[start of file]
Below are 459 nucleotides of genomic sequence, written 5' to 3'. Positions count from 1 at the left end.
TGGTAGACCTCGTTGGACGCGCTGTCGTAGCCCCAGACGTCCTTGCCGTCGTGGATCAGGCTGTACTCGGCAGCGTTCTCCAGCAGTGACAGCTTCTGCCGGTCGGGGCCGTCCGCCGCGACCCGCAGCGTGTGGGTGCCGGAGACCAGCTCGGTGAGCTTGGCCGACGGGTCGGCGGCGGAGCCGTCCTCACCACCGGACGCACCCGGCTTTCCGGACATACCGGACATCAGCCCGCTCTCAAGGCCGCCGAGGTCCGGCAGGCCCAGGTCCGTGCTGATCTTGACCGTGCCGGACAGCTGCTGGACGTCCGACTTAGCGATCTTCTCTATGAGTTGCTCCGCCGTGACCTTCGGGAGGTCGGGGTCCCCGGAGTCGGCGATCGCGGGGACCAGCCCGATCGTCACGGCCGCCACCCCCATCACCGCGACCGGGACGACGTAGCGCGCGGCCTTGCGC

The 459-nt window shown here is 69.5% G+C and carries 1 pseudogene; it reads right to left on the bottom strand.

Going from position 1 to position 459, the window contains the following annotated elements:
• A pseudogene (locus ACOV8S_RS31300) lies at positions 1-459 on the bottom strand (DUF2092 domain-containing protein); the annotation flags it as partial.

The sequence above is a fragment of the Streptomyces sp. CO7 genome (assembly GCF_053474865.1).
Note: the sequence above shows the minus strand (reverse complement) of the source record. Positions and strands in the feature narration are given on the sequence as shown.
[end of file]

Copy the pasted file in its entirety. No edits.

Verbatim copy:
Below are 459 nucleotides of genomic sequence, written 5' to 3'. Positions count from 1 at the left end.
TGGTAGACCTCGTTGGACGCGCTGTCGTAGCCCCAGACGTCCTTGCCGTCGTGGATCAGGCTGTACTCGGCAGCGTTCTCCAGCAGTGACAGCTTCTGCCGGTCGGGGCCGTCCGCCGCGACCCGCAGCGTGTGGGTGCCGGAGACCAGCTCGGTGAGCTTGGCCGACGGGTCGGCGGCGGAGCCGTCCTCACCACCGGACGCACCCGGCTTTCCGGACATACCGGACATCAGCCCGCTCTCAAGGCCGCCGAGGTCCGGCAGGCCCAGGTCCGTGCTGATCTTGACCGTGCCGGACAGCTGCTGGACGTCCGACTTAGCGATCTTCTCTATGAGTTGCTCCGCCGTGACCTTCGGGAGGTCGGGGTCCCCGGAGTCGGCGATCGCGGGGACCAGCCCGATCGTCACGGCCGCCACCCCCATCACCGCGACCGGGACGACGTAGCGCGCGGCCTTGCGC

The 459-nt window shown here is 69.5% G+C and carries 1 pseudogene; it reads right to left on the bottom strand.

Going from position 1 to position 459, the window contains the following annotated elements:
• A pseudogene (locus ACOV8S_RS31300) lies at positions 1-459 on the bottom strand (DUF2092 domain-containing protein); the annotation flags it as partial.

The sequence above is a fragment of the Streptomyces sp. CO7 genome (assembly GCF_053474865.1).
Note: the sequence above shows the minus strand (reverse complement) of the source record. Positions and strands in the feature narration are given on the sequence as shown.